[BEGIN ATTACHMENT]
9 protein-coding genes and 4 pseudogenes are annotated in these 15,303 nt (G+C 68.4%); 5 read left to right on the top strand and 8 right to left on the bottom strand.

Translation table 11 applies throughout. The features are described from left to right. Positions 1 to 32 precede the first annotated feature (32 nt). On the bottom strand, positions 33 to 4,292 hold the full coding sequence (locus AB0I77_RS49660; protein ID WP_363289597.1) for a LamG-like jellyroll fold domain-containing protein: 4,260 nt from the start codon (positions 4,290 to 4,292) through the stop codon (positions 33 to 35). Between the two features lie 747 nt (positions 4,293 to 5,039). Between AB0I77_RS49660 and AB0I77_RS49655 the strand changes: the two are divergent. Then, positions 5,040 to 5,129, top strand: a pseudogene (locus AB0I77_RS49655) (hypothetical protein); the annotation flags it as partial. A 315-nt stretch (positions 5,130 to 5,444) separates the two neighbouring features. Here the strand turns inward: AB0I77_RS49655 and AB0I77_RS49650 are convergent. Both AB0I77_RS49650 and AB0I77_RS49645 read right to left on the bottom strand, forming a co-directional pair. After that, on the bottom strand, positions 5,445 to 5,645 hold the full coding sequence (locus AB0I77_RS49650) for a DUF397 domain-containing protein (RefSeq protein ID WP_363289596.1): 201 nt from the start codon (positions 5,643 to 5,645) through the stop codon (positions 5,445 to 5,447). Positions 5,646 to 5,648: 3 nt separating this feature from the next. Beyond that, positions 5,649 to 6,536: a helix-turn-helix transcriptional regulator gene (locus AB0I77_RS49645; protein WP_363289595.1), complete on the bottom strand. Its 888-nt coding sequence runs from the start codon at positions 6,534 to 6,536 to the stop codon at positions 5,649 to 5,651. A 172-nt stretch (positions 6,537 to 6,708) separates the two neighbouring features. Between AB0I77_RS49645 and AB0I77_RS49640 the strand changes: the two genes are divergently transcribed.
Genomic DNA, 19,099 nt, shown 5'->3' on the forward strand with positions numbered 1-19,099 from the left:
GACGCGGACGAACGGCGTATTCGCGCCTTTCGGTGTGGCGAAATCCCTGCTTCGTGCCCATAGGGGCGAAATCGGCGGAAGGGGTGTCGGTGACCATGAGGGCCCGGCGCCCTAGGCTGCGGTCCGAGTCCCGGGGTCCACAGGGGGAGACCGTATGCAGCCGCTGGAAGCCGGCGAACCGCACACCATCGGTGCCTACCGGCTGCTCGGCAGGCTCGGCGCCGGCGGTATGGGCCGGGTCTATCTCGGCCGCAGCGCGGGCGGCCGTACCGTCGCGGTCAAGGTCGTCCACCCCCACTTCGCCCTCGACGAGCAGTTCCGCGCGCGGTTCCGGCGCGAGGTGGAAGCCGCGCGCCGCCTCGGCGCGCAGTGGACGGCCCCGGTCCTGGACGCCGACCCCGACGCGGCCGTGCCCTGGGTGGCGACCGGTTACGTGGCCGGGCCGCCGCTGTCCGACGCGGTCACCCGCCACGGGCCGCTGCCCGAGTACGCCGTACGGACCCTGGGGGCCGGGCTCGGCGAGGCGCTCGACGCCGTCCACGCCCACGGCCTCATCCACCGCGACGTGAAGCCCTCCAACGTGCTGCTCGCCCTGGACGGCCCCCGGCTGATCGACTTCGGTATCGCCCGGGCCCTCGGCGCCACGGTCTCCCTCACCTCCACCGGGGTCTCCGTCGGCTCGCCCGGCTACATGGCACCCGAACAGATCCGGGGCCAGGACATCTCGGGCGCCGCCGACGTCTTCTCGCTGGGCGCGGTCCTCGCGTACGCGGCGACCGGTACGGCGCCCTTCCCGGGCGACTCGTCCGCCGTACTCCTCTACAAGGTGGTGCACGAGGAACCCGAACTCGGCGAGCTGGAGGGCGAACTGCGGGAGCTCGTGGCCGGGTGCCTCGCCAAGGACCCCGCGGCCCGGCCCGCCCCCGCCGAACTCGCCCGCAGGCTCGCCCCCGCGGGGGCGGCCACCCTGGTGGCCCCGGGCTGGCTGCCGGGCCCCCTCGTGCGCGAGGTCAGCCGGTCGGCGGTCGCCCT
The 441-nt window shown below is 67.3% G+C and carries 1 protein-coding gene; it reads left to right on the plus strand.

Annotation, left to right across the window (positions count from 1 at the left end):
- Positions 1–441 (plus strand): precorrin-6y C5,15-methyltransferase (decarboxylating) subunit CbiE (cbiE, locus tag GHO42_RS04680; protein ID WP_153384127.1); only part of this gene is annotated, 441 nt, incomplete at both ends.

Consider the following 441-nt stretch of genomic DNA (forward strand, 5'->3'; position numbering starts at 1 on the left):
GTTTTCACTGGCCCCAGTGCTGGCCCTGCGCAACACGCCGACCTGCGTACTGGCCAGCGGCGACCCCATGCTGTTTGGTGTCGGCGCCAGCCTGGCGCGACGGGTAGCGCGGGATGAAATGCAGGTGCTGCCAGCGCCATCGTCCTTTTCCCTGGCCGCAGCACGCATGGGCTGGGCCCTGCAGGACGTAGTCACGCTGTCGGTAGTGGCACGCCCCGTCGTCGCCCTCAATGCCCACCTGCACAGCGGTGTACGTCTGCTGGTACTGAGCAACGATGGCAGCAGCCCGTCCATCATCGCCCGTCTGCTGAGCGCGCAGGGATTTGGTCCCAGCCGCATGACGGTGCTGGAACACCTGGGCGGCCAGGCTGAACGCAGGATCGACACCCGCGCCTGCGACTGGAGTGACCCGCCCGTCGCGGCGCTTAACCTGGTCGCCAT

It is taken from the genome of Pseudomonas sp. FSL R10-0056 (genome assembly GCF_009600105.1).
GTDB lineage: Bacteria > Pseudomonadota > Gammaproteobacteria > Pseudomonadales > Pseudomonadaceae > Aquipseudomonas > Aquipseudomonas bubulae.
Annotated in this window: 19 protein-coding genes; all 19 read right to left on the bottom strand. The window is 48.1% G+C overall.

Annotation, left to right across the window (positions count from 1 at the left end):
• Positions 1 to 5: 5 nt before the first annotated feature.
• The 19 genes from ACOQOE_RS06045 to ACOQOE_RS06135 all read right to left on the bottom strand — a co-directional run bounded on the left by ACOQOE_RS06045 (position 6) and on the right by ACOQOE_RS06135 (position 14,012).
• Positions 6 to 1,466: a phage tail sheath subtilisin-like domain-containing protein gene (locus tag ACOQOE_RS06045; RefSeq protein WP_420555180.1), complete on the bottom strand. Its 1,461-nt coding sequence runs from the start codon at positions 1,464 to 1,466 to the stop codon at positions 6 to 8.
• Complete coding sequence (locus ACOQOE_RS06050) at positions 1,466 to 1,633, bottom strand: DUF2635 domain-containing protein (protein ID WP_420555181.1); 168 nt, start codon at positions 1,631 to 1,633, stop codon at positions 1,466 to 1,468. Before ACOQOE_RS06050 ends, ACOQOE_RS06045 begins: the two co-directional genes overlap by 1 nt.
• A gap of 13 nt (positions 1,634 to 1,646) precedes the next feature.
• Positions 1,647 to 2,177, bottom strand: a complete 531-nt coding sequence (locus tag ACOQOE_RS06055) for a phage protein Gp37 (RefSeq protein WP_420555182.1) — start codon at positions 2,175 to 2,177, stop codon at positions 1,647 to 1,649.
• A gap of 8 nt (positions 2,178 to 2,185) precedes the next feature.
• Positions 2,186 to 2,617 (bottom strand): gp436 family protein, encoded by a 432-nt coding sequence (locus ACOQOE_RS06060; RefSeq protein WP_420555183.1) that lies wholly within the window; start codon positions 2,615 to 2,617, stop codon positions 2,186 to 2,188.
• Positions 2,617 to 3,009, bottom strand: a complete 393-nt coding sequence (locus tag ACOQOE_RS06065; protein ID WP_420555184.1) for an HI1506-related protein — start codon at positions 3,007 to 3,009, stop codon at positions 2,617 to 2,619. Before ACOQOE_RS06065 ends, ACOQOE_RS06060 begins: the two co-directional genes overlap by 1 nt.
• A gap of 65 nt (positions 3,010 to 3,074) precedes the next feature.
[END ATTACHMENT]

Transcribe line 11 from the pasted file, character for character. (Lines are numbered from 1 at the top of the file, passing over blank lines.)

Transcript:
GTDB lineage: Bacteria > Pseudomonadota > Gammaproteobacteria > Pseudomonadales > Pseudomonadaceae > Aquipseudomonas > Aquipseudomonas bubulae.